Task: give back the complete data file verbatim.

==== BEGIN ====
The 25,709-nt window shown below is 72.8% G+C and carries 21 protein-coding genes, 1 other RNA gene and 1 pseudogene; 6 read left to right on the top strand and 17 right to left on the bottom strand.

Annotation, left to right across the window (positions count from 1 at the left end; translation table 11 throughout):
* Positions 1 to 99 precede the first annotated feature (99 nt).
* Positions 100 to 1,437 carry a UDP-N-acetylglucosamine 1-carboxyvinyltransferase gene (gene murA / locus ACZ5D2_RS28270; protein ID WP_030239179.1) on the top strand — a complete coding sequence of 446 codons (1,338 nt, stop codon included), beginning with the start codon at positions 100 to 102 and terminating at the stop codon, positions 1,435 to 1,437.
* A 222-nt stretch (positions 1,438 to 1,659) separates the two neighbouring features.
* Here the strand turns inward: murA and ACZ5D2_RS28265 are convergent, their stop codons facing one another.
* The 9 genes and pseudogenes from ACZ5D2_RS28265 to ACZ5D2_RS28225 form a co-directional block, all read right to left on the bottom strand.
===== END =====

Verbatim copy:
The 25,709-nt window shown below is 72.8% G+C and carries 21 protein-coding genes, 1 other RNA gene and 1 pseudogene; 6 read left to right on the top strand and 17 right to left on the bottom strand.

Annotation, left to right across the window (positions count from 1 at the left end; translation table 11 throughout):
* Positions 1 to 99 precede the first annotated feature (99 nt).
* Positions 100 to 1,437 carry a UDP-N-acetylglucosamine 1-carboxyvinyltransferase gene (gene murA / locus ACZ5D2_RS28270; protein ID WP_030239179.1) on the top strand — a complete coding sequence of 446 codons (1,338 nt, stop codon included), beginning with the start codon at positions 100 to 102 and terminating at the stop codon, positions 1,435 to 1,437.
* A 222-nt stretch (positions 1,438 to 1,659) separates the two neighbouring features.
* Here the strand turns inward: murA and ACZ5D2_RS28265 are convergent, their stop codons facing one another.
* The 9 genes and pseudogenes from ACZ5D2_RS28265 to ACZ5D2_RS28225 form a co-directional block, all read right to left on the bottom strand.